Russia goes to the polls in elections tailored to guarantee Putin power until 2030

The president’s three supposed rivals all support the Kremlin and the vote, which will be held from Friday to Sunday without international observers, uses an opaque electronic system

Russia elections
A military member of the electoral commission of occupied Donetsk carries a ballot box at a voting point located in the middle of the street.Alexander Ermochenko (REUTERS)
Javier G. Cuesta

The presidential election being held in Russia between Friday and Sunday presents a bleak outlook for the electorate: never before has Vladimir Putin, who will extend his mandate until 2030, faced so few rival candidates, and his three supposed opponents unconditionally support the Kremlin. Moreover, this will be the first presidential election with the opaque internet voting system, and observers from the Organization for Security and Co-operation in Europe (OSCE) will not be present. The Kremlin’s aim is to turn the election into a plebiscite, a demonstration of mass support, with which Putin can justify the harsh measures he will adopt in the future.

Of the 25 political parties permitted in Russia only eight, including the president’s own, have dared to present a candidate. The presidential filter has been inflexible. Only three formations loyal to power — the Communist Party, the Liberal Democratic Party of Russia and New People — made the cut. For its part, the largest party in the country, United Russia, did not nominate anyone from within its organization, but unanimously backed the candidacy of the “independent” Putin.

The president has shored up his power in the six years since the previous presidential election in 2018. Through a 2020 constitutional reform he zeroed out all his accumulated mandates since 2000 and can now remain in the Kremlin until 2036. Laws enacted this legislature, and prison cells, have removed any candidate the presidential administration deems dangerous to its plans from the running.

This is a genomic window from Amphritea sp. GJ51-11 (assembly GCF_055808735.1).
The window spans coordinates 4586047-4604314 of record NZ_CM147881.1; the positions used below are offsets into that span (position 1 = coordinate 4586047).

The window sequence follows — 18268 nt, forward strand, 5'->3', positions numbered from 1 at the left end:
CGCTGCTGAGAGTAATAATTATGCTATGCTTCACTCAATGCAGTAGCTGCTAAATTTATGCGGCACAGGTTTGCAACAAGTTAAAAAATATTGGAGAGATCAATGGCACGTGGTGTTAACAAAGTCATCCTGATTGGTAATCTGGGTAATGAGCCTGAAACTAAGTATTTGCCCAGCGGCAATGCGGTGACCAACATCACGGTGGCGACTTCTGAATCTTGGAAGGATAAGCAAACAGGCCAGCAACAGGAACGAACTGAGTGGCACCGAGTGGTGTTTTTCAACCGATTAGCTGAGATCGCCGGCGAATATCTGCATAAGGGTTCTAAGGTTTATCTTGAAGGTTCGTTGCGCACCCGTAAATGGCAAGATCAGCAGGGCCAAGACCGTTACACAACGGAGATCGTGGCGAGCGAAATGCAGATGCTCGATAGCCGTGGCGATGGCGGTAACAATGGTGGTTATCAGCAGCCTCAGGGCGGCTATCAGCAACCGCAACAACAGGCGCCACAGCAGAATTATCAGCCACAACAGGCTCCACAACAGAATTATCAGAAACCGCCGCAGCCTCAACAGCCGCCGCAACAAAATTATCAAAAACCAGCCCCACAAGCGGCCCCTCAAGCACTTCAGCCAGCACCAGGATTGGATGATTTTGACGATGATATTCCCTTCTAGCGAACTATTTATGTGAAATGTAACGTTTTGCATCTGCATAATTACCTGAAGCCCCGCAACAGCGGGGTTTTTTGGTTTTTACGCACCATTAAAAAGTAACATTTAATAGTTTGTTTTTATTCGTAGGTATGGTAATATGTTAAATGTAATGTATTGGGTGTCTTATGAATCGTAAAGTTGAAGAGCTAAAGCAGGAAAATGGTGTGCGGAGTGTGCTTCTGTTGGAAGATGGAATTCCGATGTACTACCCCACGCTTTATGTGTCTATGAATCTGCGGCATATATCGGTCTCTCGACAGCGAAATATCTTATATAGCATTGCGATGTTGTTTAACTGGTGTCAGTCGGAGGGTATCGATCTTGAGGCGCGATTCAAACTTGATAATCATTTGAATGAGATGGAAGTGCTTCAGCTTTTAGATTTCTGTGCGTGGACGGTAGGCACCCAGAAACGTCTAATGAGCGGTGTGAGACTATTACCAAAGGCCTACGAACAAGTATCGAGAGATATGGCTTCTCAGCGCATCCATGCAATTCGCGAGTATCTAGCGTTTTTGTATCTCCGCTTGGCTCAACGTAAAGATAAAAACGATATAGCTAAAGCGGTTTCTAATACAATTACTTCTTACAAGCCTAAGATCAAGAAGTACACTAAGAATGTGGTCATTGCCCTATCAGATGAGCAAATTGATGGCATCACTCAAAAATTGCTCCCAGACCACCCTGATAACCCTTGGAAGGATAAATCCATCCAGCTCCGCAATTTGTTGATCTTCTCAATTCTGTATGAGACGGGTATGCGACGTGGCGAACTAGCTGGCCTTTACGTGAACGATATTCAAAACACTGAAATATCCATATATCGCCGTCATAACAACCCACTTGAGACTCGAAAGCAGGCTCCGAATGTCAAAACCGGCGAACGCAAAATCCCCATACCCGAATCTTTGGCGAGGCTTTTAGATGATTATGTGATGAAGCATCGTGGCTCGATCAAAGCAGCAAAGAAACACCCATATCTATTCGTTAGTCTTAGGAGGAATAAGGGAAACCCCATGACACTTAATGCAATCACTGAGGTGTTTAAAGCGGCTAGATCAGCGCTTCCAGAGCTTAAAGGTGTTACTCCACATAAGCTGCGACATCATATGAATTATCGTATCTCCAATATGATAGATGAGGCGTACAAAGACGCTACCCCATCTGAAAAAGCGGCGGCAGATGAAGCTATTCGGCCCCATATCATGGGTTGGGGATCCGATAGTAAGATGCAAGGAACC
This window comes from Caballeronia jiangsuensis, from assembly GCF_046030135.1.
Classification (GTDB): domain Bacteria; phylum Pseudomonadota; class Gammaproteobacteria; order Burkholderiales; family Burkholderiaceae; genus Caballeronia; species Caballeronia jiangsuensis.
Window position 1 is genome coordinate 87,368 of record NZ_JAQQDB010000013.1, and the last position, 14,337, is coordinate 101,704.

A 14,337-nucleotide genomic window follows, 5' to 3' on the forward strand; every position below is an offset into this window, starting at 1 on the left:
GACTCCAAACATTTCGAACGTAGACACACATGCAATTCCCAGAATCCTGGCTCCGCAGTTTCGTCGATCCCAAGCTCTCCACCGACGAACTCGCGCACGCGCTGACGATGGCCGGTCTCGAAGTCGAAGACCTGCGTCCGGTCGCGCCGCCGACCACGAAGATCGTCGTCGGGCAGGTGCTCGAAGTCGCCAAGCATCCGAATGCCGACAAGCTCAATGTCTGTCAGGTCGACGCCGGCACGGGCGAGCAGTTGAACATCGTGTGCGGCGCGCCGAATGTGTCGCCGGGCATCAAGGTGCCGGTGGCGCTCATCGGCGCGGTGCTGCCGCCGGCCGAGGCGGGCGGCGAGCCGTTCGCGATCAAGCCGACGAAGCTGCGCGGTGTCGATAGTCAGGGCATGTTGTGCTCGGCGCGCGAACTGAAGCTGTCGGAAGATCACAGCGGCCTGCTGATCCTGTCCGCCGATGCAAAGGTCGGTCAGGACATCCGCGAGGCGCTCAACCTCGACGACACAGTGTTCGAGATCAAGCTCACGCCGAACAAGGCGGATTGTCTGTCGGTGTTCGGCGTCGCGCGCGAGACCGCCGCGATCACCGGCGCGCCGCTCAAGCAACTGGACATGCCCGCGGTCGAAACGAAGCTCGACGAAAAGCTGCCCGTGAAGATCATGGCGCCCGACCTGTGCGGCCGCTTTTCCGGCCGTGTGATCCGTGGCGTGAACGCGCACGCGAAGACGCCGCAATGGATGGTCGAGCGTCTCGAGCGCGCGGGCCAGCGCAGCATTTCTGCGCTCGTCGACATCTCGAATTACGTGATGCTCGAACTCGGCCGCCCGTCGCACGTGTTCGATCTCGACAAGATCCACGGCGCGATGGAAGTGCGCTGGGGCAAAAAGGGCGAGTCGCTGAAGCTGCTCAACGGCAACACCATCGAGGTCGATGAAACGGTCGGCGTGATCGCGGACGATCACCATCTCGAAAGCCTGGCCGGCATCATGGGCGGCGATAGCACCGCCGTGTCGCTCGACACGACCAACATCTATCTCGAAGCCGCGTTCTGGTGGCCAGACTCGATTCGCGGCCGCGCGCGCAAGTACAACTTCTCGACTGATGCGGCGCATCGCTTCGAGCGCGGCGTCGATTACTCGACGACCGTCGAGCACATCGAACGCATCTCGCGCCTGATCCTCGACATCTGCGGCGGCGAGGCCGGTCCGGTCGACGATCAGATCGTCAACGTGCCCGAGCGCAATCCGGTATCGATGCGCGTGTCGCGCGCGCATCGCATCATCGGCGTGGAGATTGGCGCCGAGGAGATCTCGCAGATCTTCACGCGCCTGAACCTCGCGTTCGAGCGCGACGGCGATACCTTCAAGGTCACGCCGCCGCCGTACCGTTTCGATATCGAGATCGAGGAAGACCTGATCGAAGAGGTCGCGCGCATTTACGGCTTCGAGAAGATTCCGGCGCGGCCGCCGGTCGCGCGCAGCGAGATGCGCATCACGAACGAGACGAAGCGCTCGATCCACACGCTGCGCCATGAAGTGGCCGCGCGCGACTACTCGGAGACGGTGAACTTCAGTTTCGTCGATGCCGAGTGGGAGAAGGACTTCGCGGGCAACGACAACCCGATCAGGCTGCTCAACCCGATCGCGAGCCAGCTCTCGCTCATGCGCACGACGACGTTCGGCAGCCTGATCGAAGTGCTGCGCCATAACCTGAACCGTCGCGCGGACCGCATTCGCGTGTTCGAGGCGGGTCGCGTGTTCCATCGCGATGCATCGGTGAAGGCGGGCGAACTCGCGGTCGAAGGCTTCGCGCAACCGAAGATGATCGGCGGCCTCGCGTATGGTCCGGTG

“And yet, the Kremlin is afraid to register a liberal candidate,” Stanislav Andreichuk, a board member of Golos, Russia’s largest independent election transparency organization, tells this newspaper. “It is the smallest number of presidential candidates in the entire history of Russian elections, only equaled by 2008, when Dmitry Medvedev took turns with Putin,” he notes.

The visible heads of the Russian opposition are in jail, in exile, or dead. One of the most prominent dissident leaders, Alexei Navalny, died suddenly in prison a month before the elections. His funeral drew tens of thousands of Russians despite the Kremlin’s boycott and the arrests of hundreds of peaceful protesters following his death.

People walk past a huge digital billboard showing Russian President and presidential candidate Vladimir Putin, in St. Petersburg, Russia, 14 March 2024
People walk past a huge digital billboard showing Russian President and presidential candidate Vladimir Putin, in St. Petersburg, Russia, 14 March 2024. ANATOLY MALTSEV (EFE)

Candidates vetoed

Without reference points, the section of the population critical of the government grasps at any straw to show its discontent. As such, Russia’s Central Election Commission has vetoed two candidates who mobilized huge lines of people willing to sign to endorse their candidacy. Political scientist Boris Nadezhdin — supposedly an opponent of the Ukraine war although he participates in the Kremlin’s propaganda media — collected some 300,000 signatures, but the electoral board annulled enough of them to prohibit his participation. Something similar happened to journalist Yekaterina Duntsova, who was arrested when she was presenting a new party in January.

The opposition Yábloko party turned 30 in October. It has not been able to present a candidate, but still maintains its struggle within the system, in town halls and regional assemblies, with the slogan “for peace and freedom.” “Classical politics — fighting against the decisions of the authorities in elections — is forbidden, it is practically impossible. But it is possible to fight for ideas, for people’s souls,” the chairman of the formation, Nikolay Rybakov, tells EL PAÍS.

“With our activity we show that there is a significant number of Russians who support peace and freedom, and it is important for the hope for a better, peaceful future to be preserved. If this is not done now, it cannot be done in the future,” he adds.